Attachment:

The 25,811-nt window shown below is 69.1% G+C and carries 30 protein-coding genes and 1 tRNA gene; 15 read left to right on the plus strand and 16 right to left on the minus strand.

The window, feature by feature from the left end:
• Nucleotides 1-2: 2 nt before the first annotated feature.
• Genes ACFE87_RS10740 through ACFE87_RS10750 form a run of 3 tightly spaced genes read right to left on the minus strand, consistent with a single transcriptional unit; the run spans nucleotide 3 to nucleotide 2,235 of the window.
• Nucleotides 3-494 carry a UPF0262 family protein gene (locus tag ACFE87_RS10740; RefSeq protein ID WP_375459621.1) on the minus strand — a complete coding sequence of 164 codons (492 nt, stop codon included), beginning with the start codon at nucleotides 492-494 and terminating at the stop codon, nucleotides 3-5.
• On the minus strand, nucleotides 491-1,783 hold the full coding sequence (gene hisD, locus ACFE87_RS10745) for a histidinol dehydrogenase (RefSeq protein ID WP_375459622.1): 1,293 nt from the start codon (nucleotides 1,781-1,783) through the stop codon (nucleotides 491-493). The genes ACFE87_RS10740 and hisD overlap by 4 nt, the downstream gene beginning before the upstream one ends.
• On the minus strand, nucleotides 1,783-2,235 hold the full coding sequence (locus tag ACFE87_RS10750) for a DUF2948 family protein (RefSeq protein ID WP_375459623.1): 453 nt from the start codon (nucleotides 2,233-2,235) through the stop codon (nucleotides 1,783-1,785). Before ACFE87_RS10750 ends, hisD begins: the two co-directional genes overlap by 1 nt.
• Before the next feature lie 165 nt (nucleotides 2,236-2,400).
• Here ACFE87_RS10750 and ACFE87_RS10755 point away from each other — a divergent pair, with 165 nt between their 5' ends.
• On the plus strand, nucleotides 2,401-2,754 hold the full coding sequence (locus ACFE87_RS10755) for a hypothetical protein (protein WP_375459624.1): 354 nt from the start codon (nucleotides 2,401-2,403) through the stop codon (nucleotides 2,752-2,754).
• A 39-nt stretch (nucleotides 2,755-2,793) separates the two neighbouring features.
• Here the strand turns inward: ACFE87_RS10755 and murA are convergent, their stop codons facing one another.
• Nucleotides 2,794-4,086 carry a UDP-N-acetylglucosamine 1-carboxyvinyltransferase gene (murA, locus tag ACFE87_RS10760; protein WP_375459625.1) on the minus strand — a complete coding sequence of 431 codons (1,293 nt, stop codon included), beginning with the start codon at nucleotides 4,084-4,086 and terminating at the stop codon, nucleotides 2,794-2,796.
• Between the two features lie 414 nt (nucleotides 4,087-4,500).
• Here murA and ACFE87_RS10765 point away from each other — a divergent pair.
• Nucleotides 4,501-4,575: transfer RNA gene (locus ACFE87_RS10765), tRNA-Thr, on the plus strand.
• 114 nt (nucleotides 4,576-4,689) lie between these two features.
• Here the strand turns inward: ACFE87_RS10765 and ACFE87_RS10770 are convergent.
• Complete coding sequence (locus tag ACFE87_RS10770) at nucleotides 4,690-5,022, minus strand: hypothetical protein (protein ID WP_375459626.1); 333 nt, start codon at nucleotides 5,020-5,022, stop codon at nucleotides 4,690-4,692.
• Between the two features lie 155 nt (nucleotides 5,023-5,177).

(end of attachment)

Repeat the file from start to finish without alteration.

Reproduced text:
The 25,811-nt window shown below is 69.1% G+C and carries 30 protein-coding genes and 1 tRNA gene; 15 read left to right on the plus strand and 16 right to left on the minus strand.

The window, feature by feature from the left end:
• Nucleotides 1-2: 2 nt before the first annotated feature.
• Genes ACFE87_RS10740 through ACFE87_RS10750 form a run of 3 tightly spaced genes read right to left on the minus strand, consistent with a single transcriptional unit; the run spans nucleotide 3 to nucleotide 2,235 of the window.
• Nucleotides 3-494 carry a UPF0262 family protein gene (locus tag ACFE87_RS10740; RefSeq protein ID WP_375459621.1) on the minus strand — a complete coding sequence of 164 codons (492 nt, stop codon included), beginning with the start codon at nucleotides 492-494 and terminating at the stop codon, nucleotides 3-5.
• On the minus strand, nucleotides 491-1,783 hold the full coding sequence (gene hisD, locus ACFE87_RS10745) for a histidinol dehydrogenase (RefSeq protein ID WP_375459622.1): 1,293 nt from the start codon (nucleotides 1,781-1,783) through the stop codon (nucleotides 491-493). The genes ACFE87_RS10740 and hisD overlap by 4 nt, the downstream gene beginning before the upstream one ends.
• On the minus strand, nucleotides 1,783-2,235 hold the full coding sequence (locus tag ACFE87_RS10750) for a DUF2948 family protein (RefSeq protein ID WP_375459623.1): 453 nt from the start codon (nucleotides 2,233-2,235) through the stop codon (nucleotides 1,783-1,785). Before ACFE87_RS10750 ends, hisD begins: the two co-directional genes overlap by 1 nt.
• Before the next feature lie 165 nt (nucleotides 2,236-2,400).
• Here ACFE87_RS10750 and ACFE87_RS10755 point away from each other — a divergent pair, with 165 nt between their 5' ends.
• On the plus strand, nucleotides 2,401-2,754 hold the full coding sequence (locus ACFE87_RS10755) for a hypothetical protein (protein WP_375459624.1): 354 nt from the start codon (nucleotides 2,401-2,403) through the stop codon (nucleotides 2,752-2,754).
• A 39-nt stretch (nucleotides 2,755-2,793) separates the two neighbouring features.
• Here the strand turns inward: ACFE87_RS10755 and murA are convergent, their stop codons facing one another.
• Nucleotides 2,794-4,086 carry a UDP-N-acetylglucosamine 1-carboxyvinyltransferase gene (murA, locus tag ACFE87_RS10760; protein WP_375459625.1) on the minus strand — a complete coding sequence of 431 codons (1,293 nt, stop codon included), beginning with the start codon at nucleotides 4,084-4,086 and terminating at the stop codon, nucleotides 2,794-2,796.
• Between the two features lie 414 nt (nucleotides 4,087-4,500).
• Here murA and ACFE87_RS10765 point away from each other — a divergent pair.
• Nucleotides 4,501-4,575: transfer RNA gene (locus ACFE87_RS10765), tRNA-Thr, on the plus strand.
• 114 nt (nucleotides 4,576-4,689) lie between these two features.
• Here the strand turns inward: ACFE87_RS10765 and ACFE87_RS10770 are convergent.
• Complete coding sequence (locus tag ACFE87_RS10770) at nucleotides 4,690-5,022, minus strand: hypothetical protein (protein ID WP_375459626.1); 333 nt, start codon at nucleotides 5,020-5,022, stop codon at nucleotides 4,690-4,692.
• Between the two features lie 155 nt (nucleotides 5,023-5,177).